Babies may be more language-savvy than scientists thought: A small study of people who were adopted as babies suggests that infants younger than 6 months may grasp crucial abstract information about their native tongue. What's more, they seem to store this information for years even if they don't hear their native language in the interim.
In the new study, published today (June 26) in the journal Proceedings of the National Academy of Sciences, researchers studied Dutch-speaking adults who had been adopted as babies. They found that these people, who had moved from South Korea to the Netherlands as infants, were better at learning sounds that are unique to the Korean language, compared with Dutch speakers with no Korean experience. There was no difference in language understanding between the adoptees who had come to the Netherlands before 6 months of age and those who had left Korea as toddlers. Both groups learned the Korean-specific sounds faster than the Dutch-speaking control group, the researchers found.
"We showed first that the knowledge retained by the early adoptees was as useful as the knowledge that the older adoptees had," study researchers Jiyoun Choi, of Hanyang University in Seoul and Anne Cutler, of the Max Planck Institute for Psycholinguistics in the Netherlands, wrote in an email to Live Science. "And second, we showed that the knowledge was abstract in nature." [That's Incredible! 9 Brainy Baby Abilities]
Previously, researchers knew that, at 6 months of age, babies can distinguish between a broader range of sounds than adults. But by the time they're about 9 months old, infants lose the ability to detect sounds that aren't important in their native tongue. For example, native Korean speakers might have trouble distinguishing between the "r" and "l" sounds in English, while a native English speaker would be flummoxed by a series of "p," "t" and "k" sounds that have more variations in Korean than in English.
These findings had been taken to mean that babies don't know their native phonology, or the abstract rules governing their language's sounds, until after 6 months of age. (However, some studies show that babies can determine whether a sound is in their native tongue when they're just days old.) There had never been any direct evidence showing that babies lacked this abstract knowledge, Cutler and Choi told Live Science; it was always just an inference.
"A lot of people have found that [idea] very unsatisfactory, for quite some time," they wrote. "It just wasn't clear how to find the necessary evidence."
The researchers found the answer in adoptees from Korea. When the international adoption program between Korea and the Netherlands opened up, it started slowly, and many of the adopted kids were older than 1 year, Cutler and Choi said. As the program became more established, younger babies began to come over in greater numbers, in part because of the preferences of adoptive parents.
As a result, the researchers were able to recruit a group of 29 Dutch-speaking adults who came to the Netherlands either before 6 months of age or after 17 months of age. They matched this group to a control group of Dutch speakers who had never been exposed to Korean, and then tested both groups on their ability to distinguish between voiceless alveolar stops, a kind of sound articulated by the cutting off of air and without the vibration of vocal cords. Dutch has just one of these kinds of sounds, a "t" sound, whereas Korean has three.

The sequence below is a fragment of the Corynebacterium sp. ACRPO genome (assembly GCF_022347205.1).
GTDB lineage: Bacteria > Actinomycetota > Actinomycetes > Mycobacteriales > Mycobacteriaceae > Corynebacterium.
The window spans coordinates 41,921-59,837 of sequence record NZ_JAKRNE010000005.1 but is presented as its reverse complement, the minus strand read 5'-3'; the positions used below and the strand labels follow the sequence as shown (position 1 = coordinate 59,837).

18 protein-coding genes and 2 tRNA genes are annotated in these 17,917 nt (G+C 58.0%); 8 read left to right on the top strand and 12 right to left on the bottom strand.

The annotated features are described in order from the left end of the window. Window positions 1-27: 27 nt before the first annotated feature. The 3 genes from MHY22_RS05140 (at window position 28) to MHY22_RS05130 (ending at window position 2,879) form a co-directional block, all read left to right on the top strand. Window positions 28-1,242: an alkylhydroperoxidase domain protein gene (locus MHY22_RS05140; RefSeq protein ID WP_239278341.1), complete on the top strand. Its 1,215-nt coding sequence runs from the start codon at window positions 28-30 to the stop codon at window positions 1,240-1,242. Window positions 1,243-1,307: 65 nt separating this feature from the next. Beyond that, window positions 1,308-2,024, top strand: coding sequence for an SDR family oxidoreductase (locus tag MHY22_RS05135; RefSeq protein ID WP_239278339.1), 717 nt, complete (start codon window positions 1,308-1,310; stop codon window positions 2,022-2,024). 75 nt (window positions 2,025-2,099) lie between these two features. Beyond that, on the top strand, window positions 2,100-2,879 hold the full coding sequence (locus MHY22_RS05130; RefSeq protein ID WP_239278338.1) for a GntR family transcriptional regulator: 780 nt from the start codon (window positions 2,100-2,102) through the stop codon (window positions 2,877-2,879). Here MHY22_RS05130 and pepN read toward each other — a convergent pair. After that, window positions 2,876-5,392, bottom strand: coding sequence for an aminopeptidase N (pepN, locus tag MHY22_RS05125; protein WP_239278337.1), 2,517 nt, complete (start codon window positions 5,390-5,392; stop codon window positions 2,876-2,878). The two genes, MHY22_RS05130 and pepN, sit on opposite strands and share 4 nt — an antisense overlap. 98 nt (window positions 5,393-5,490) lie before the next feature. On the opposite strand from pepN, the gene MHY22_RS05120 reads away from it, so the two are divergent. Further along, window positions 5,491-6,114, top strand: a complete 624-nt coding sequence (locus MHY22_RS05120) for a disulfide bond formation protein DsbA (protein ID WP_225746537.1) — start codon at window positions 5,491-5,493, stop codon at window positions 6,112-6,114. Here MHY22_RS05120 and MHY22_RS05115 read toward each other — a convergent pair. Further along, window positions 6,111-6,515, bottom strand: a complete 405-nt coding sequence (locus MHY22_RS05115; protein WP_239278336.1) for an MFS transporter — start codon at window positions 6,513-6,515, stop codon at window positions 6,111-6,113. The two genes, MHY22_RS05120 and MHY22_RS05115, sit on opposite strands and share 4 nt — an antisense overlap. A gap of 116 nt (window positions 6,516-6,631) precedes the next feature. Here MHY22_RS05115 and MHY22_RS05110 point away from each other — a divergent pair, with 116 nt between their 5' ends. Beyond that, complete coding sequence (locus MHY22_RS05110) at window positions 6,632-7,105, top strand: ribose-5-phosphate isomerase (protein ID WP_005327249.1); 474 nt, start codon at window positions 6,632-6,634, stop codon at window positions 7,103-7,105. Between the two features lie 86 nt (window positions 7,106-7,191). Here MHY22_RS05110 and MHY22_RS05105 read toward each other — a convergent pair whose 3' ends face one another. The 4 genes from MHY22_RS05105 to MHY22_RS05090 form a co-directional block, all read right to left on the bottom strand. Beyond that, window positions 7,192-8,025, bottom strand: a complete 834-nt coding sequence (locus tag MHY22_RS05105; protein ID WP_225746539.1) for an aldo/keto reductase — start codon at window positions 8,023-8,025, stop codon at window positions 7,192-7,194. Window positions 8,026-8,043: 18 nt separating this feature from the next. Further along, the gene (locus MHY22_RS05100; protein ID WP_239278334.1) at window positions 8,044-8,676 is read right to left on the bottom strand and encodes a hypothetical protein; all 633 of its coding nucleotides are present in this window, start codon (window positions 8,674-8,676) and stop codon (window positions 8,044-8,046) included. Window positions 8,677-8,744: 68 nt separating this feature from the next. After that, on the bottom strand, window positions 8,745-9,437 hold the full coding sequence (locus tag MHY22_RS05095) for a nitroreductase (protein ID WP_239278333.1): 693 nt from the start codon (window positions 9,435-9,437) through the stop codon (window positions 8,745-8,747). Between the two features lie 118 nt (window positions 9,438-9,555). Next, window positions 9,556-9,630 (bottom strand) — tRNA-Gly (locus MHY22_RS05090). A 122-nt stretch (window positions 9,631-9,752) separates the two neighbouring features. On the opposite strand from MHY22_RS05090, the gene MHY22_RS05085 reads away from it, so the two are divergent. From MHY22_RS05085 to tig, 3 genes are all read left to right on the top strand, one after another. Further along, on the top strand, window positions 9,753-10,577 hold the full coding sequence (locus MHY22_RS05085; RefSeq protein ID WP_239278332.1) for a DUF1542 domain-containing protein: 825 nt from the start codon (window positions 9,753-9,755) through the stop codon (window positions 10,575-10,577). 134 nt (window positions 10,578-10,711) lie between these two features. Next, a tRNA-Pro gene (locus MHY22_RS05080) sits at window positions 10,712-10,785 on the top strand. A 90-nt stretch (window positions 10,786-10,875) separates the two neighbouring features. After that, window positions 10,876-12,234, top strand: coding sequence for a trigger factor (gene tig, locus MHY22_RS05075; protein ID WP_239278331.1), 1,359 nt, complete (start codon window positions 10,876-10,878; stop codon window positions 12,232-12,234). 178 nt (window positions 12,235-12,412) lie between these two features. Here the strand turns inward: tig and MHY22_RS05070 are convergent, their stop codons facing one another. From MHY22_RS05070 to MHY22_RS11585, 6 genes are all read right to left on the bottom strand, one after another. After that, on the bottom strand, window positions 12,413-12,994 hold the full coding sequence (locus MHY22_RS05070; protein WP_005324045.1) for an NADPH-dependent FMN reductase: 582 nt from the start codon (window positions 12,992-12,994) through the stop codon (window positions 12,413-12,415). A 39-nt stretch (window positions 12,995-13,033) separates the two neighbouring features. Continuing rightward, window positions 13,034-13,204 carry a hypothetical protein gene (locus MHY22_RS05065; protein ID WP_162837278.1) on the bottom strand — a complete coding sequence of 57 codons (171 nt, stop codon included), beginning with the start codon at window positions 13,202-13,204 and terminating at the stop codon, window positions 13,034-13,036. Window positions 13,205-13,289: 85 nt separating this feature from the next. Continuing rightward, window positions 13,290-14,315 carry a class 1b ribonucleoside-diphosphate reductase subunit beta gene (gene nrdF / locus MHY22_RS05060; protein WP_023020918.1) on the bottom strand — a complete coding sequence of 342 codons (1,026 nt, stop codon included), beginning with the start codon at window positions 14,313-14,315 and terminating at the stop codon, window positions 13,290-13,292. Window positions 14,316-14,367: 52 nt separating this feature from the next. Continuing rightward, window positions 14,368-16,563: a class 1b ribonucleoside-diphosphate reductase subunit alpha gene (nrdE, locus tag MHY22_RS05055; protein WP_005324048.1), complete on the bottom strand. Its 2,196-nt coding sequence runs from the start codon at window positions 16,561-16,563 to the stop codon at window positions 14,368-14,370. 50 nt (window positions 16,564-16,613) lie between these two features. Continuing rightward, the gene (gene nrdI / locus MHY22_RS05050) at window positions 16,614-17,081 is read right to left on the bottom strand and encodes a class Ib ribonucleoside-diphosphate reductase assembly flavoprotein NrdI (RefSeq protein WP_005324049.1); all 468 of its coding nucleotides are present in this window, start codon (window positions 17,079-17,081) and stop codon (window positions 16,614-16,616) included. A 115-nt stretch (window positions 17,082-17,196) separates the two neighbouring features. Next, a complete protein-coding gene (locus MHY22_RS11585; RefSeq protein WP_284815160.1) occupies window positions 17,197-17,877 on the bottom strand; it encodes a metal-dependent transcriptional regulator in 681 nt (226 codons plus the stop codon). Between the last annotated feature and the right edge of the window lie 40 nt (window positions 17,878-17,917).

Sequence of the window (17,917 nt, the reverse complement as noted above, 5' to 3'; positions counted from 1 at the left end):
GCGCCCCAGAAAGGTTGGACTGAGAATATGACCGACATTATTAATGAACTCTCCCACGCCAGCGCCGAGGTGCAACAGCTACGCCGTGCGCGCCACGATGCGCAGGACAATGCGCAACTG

Before training, the adoptees and the nonadoptee control group were equally bad at distinguishing the Korean sounds. Over a week and a half of learning, though, the adoptees proved faster at picking up the differences. They were significantly better at distinguishing the sounds at the midpoint of the study, compared with those who'd had no exposure to Korean.
Once the researchers took into account other factors that could have affected the results, such as the people's current ages and their sex, there was no difference in the language-learning abilities between the adoptees who moved to the Netherlands as toddlers and those who moved to the Netherlands in early infancy.
This finding indicates that even as very young babies, infants can detect abstract patterns in the language they hear around them.
"At 3 to 6 months, there is abstract phonological knowledge," Cutler and Choi told Live Science.
In a study on the same data published earlier this year, the researchers found that this long-buried knowledge also gave the adoptees a boost at not just recognizing, but pronouncing, the Korean-language sounds.
"We expect that there is going to be a new wave of research addressing what three to six-month old infants can do!" Cutler and Choi wrote. The researchers are now working on a variety of projects to investigate how sound perception and sound production are linked, how adults learn second languages, and how infant brains process sounds in the first year of life.
Original article on Live Science.
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Stephanie Pappas is a contributing writer for Live Science, covering topics ranging from geoscience to archaeology to the human brain and behavior. She was previously a senior writer for Live Science but is now a freelancer based in Denver, Colorado, and regularly contributes to Scientific American and The Monitor, the monthly magazine of the American Psychological Association. Stephanie received a bachelor's degree in psychology from the University of South Carolina and a graduate certificate in science communication from the University of California, Santa Cruz.